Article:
Although Klim’s primary market is the snowmobile crowd, the Idaho-based company makes what most consider to be the best motorcycling gear out there. With a daring tagline “This Is Hardware, Not Apparel”, Klim provides some of the toughest, most technologically advanced gear for dirt, dual sport, and adventure riders around the world.
What’s Klim’s secret, how is their gear designed and what’s new for Klim in 2018? We talked to their head gear designer, Kelsey Runge, to find out.
Kelsey started designing motorcycle gear for Klim in September of 2016. She has been able to go through two design seasons, so her first was the Spring 2018 line and she is currently in the process of designing the Spring 2019 line.
Kelsey, how is motorcycle gear created, from idea to shelf? What does the process look like?
First, I get briefed on the collection from my Product Line Manager, Jayson, where I am directed on what pieces need to be redesigned and what pieces will be brand new for the season. I then go ahead drawing and getting my ideas on paper. I sketch different design lines and think through new ways of constructing our signature features.
We are always trying to create a better experience for the rider, so I must hit all the minuscule details of how the garment looks, fits, feels, and functions. Once a sketch of the garment is complete and the majority of the details are thought through, I hand the finalized tech pack off to my technical designer, Rhylea, who specializes in the constructions and measurements of the garment. Rhylea then sends it off to the factory.
We get three to four prototypes of each design of which we fit and correct all the details on before the next one is made. We will typically take a trip to the factory before our salesmen samples are made to make any final corrections, see the salesmen samples in our most accurate version of a prototype for any last judgement calls on color, trims, and overall look, and then production is officially started.
How do you test your protective fabrics?
We have a material developer who specializes in ensuring the testing capabilities of all of our fabrics. Whenever a new material is presented for use, he will send it off to a testing facility to retrieve all the basic information necessary to determine a fabric’s quality and how it will withstand to the elements.
In addition, we have a few of our own tests in the office that we perform on all of our fabrics as a small secondary test. We also rely on the wear testing that we have done on all of our garments. Once we deem a fabric usable, we will get garments made and immediately send them out into the field to test for fabric, fit, and function before going to market.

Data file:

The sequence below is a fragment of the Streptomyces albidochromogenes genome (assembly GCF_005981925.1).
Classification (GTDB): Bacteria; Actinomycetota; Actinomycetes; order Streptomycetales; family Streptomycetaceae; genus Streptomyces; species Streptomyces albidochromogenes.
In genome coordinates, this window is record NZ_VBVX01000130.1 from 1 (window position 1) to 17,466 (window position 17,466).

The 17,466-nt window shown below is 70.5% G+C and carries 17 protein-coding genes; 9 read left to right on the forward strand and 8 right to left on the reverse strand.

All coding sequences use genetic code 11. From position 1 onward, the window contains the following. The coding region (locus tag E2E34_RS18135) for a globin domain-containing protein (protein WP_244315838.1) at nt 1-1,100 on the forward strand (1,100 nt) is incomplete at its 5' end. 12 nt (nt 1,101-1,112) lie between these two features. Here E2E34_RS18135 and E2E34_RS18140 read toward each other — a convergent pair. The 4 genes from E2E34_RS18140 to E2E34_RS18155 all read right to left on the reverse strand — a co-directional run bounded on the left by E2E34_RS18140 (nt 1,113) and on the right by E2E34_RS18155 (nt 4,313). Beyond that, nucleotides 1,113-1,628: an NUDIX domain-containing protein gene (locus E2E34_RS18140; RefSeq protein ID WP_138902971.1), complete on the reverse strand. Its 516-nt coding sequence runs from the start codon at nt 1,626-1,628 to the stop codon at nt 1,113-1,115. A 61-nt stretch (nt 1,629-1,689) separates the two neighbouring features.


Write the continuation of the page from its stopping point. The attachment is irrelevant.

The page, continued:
We put these on riders that we can guarantee will do enough mileage necessary to get back telling results. We also use our internal crash report system where we receive crashed garments back that are submitted by riders with a police report, so we can see how the fabrics reacted in real life scenarios. We evaluate these on a regular basis, so we can make good decisions on not only the fabrics used, but the placement of these fabrics for their optimum use.
Klim is one of the most expensive gear out there. Why?
We use the best, and it just doesn’t come cheap! Fabric, fabric, fabric… We specialize in making the most protective and most enjoyable gear out there and we do that by not falling short on the fabrics we use.
There are obviously a lot of other factors that contribute to this, but we want to make sure to provide the best all-weather gear that we can and it starts with our fabric story. There are limited GORE-TEX motorsport-approved qualities of fabric because they have to withstand a certain level of durability and abrasion resistance. Secondly, our overlay fabrics are also held to a certain level of abrasion and durability standard to make sure you are extra protected in the sliding and impact zones. Finally, to make sure we give you ample amount of venting and storage, we start cutting into these fabrics all over the garment to then insert vent and pocket zippers. Every time we do this, we have to seam tape around these openings to ensure you stay waterproof. It is an expensive process!